Okay, maybe five minutes if you’re not into speed reading.

As you might already know, PM Lee took ill halfway through his speech. It gave the whole nation a hugeeeee scare, but thank goodness it didn’t appear to be anything serious.

According to PMO, PM was feeling unsteady because of prolonged standing, heat and dehydration. His heart is fine and he did not have a stroke.

PM Lee took a break and came back to deliver the rest of the speech.


Ok, back to the subject.

Overall, the key message that PM Lee tried to convey seems to be this – that we can all have a better home, a better life and a better future, only if all Singaporeans do our part.

To the disappointment of many, not many carrots were dangled around this time round. But hey, what were you expecting from a non-election year?

Anyway, here’s a summary of the FIVE  key topics that you need to know about this year’s National Day Rally:

(Key points in bold)

Challenges to Economy

  • Technology and globalisation cause disruptions (e.g. Uber and Grab). Change is fast and relentless.
  • We need to embrace change, and help people adapt. We cannot stop progress.
  • The government will work with industries to (a) build new capabilities, (b) promote entrepreneurship and (c) develop skills. That’s the Committee on Future Economy (CFE), chaired by Heng Swee Keat and S Iswaran, is doing

US, China and the South China Sea

  • Singapore needs a network of friends. Beyond Malaysia and Indonesia, our most important friends include the US and China. But the South China Sea issue might potentially upset stability and friendship in the region.
  • Singapore doesn’t have any claims in South China Sea, and we don’t take sides.
  • But we want to ensure that (a) international law to be upheld, and disputes to be settled peacefully, (b) freedom of navigation in the South China Sea, being a maritime nation, and (c) ASEAN is united and effective.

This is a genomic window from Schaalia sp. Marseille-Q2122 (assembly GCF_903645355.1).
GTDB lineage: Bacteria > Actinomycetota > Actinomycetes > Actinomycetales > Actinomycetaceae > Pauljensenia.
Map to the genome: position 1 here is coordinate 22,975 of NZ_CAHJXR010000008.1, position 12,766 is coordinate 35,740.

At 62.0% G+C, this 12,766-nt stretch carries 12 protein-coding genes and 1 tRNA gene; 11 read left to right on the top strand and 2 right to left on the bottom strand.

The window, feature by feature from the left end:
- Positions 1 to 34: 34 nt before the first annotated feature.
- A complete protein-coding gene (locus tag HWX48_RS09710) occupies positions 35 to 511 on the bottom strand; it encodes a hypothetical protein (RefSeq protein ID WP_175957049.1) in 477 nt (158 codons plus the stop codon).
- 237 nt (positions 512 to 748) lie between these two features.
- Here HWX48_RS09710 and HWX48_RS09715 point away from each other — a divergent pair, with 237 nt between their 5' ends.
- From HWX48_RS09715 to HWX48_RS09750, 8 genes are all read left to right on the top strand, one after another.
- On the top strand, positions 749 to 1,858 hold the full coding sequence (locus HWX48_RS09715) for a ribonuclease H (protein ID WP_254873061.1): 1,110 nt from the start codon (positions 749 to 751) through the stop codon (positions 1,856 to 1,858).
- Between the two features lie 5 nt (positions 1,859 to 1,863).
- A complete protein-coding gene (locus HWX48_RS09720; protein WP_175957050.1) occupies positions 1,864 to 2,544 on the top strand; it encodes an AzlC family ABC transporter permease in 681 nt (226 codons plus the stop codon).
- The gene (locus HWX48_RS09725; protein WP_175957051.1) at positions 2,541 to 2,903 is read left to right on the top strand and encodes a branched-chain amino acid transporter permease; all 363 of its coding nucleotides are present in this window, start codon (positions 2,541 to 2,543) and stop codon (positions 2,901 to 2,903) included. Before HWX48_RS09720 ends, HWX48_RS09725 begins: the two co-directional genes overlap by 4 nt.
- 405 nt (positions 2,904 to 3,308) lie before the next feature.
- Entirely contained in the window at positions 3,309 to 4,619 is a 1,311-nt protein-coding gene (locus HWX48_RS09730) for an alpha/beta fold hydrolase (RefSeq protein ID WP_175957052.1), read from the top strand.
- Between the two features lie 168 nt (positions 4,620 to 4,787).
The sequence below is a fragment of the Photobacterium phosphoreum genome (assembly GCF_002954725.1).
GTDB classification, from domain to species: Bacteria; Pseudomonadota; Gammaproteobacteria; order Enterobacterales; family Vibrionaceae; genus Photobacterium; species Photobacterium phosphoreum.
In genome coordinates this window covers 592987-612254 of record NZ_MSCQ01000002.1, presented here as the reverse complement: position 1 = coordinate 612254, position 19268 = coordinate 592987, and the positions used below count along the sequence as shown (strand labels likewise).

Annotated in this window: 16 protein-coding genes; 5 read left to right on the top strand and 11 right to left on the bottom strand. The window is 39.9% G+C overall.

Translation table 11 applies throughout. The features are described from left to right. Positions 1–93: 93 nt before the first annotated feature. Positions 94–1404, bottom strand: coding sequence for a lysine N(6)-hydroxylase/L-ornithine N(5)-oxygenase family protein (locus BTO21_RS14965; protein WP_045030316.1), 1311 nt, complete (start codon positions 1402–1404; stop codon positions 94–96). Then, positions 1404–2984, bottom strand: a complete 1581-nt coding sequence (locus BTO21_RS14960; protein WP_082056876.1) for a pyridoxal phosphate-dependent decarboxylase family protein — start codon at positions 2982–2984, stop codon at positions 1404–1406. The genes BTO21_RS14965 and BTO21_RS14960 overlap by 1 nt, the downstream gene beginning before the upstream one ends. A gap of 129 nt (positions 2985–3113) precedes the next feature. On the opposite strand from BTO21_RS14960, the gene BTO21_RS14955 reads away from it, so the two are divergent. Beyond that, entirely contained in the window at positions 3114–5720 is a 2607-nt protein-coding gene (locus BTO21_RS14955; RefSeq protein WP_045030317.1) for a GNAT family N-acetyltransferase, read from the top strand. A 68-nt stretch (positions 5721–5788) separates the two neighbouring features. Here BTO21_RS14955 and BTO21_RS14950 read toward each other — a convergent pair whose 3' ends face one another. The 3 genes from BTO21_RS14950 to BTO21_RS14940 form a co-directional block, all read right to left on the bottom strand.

• Other countries will try to pressure us into taking sides, but we have to stand by our own principles, and stand up for our own position. 


  • The threat is very real. There have been plans by terrorists to attack Singapore. Singaporeans are not immune to jihadist propaganda; we have arrested a dozen Singaporeans who have been radicalised.
  • Our religious and community leaders refute extremist views, and understand that ours is a multi-racial society.
  • Multi-racialism in Singapore is precious and unique, and must be preserved and strengthened. There has to be give and take, and each community has to engage and understand each other.
  • The government welcomes the call from the Malay-Muslim community in making the Asatizah Recognition Scheme (ARS) compulsory for Islamic religious teachers. (The scheme recognises teachers and scholars who meet the minimum standards of qualification to preach and teach Islamic religious knowledge.)

 Leadership Succession

  • Building up leadership and preparing for succession is the top priority. PM Lee and some of his cabinet colleagues are not getting any younger, and have health problems.
  • Soon after the next General Elections, PM Lee’s successor must be ready to take over from him.
  • But it is difficult to find and convince good people to join politics. Singapore needs men and women with ability and conviction who will step forward.
  • Heng Swee Keat will resume duties as Finance Minister, and Lawrence Wong  will be appointed  as second minister to help Heng Swee Keat out.

Ok, folks. That is all.

The end.